Charcuterie & Different Methods
Dried or cooked, you won’t see any raw things below, but I will highlight why they aren’t raw as well.
First a quick definition.
Traditional vs Modern Interpretations
(Pronounced: “Shaar-kuut-tar-ree” – U Tube Quick French Speaker saying it here)
The French interpretation includes some aspects of dry-cured salami ( Saucisson sec for example) – but many of the aspects of mousseline, terrines, pates (forcemeat more on this below), confit (cooked in fat and stored in fat), fresh sausages or offal based products.
- Terrine – chunky pate, often set in gelatine or emulsified meat (more on this below too) – cooked not raw
- Pate – fine paste, often with liver – cooked not raw
- Confit – cooked and stored in fat – cooked and preserved in fat
- Cooked Sausage from raw meat or offal – served cooked
The French have come up with many offal and organs to produce delicious aspects of charcuterie.
This one gets a special mention,
Andouillette – This definitely is one of the more extreme aspects of classic French charcuterie in a fresh offal sausage.
Charcuterie in the modern context has been used as a marketing tool for many restaurants (using the word to sound fancy I think) and has really influenced the idea of dry-cured meats, whilst the Italian broad category for charcuterie is salumi which includes dry-cured salami. (I wrote here about the difference between salami and salumi)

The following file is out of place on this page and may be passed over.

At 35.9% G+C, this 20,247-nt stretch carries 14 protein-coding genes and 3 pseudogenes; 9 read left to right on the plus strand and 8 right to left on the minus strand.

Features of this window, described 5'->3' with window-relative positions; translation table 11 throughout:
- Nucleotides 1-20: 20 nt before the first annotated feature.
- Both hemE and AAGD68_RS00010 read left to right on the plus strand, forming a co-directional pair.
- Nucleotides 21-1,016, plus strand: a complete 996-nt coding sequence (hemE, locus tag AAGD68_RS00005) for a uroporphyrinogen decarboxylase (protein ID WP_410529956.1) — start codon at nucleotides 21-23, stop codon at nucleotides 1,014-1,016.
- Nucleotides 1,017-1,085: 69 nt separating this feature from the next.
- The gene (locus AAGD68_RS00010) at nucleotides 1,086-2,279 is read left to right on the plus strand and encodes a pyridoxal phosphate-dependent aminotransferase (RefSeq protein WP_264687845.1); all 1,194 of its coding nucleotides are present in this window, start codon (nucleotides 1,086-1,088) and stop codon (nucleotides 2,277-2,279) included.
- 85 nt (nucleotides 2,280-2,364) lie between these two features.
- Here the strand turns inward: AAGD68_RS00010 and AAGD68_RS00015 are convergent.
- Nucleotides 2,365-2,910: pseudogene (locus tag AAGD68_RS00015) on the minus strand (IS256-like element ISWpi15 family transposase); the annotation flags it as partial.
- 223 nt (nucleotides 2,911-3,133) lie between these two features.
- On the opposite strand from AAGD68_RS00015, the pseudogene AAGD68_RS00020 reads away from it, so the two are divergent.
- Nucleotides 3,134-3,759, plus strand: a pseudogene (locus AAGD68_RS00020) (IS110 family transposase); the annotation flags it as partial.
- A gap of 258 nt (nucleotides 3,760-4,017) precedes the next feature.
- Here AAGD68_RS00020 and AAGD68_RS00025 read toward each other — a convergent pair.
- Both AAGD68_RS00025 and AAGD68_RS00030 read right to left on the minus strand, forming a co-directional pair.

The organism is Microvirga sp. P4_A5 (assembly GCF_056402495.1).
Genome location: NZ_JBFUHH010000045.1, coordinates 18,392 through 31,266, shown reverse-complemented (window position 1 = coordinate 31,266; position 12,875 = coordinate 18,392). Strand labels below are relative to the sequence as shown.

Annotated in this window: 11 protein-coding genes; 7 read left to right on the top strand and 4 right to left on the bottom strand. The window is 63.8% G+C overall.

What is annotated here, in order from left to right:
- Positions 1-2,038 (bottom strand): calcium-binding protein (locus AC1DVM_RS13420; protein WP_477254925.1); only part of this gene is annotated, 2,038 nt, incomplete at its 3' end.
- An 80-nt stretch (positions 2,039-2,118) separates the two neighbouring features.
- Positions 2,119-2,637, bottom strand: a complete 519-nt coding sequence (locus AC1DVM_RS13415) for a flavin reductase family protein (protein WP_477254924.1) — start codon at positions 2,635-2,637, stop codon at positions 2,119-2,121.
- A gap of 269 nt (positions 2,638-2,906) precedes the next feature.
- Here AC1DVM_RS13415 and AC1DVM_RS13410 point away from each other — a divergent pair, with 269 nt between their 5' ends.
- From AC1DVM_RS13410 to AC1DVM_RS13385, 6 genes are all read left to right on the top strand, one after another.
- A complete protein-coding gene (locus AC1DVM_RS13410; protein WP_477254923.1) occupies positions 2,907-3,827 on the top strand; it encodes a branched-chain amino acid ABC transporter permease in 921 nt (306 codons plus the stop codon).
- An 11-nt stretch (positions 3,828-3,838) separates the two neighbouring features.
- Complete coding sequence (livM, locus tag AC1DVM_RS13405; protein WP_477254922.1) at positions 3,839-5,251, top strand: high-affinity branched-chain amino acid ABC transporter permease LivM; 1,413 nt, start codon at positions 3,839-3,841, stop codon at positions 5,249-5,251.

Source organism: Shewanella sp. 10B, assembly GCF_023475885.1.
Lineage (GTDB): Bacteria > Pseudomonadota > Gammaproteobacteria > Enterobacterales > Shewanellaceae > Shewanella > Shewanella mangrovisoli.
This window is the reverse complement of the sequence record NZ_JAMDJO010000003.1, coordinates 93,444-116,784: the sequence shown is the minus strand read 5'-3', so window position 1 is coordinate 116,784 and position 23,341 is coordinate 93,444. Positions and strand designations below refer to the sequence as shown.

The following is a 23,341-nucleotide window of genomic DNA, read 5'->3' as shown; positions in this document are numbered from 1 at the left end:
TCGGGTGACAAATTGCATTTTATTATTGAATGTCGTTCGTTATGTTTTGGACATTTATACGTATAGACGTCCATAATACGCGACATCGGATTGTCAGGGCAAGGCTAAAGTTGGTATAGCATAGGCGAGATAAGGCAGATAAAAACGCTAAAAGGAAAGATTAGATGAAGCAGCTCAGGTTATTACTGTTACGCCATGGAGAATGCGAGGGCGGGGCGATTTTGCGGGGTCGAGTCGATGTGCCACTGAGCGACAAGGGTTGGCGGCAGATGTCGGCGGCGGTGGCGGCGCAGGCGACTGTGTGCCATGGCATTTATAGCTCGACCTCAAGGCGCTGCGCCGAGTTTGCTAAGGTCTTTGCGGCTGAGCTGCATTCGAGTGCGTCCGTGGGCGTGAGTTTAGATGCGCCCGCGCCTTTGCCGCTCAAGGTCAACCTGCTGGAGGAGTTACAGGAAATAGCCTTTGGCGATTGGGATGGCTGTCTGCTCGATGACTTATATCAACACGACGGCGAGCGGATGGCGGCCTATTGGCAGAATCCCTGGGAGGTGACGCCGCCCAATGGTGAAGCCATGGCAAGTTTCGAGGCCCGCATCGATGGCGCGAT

Confused? Hopefully not. Let me try and explain all these bits and pieces today so you can get your head around it.
The site is all about cured meat and smoked meat, which nowadays modern interpretation includes mainly these two categories.
‘Cured’ meat is confused by a certain government labeling, since cured means, it has had some form of preservative added to it. For what I make at home predominately it’s just salt and spices for products like pancetta or bresaola.
Meat curing in my humble interpretation is using salt to remove some moisture which has the effect of intensifying the flavor but also preserving it – used before refrigeration and it the classic ‘dry cured’ meat approach.
- Salami – minced meat, mixed with fat – salt (sometimes good bacterial cultures), spices are mixed – sometimes fermented, sometimes smoked and hung until 35% weight loss has occurred meaning it has been preserved and reached a safe eating moisture level
- Salumi – whole muscle classic Italian salt-cured meat ie. prosciutto, Lonza, pancetta. Salted, dried and hung until 35% weight loss
- Cured Meat –
- Process of Drying Meat for Charcuterie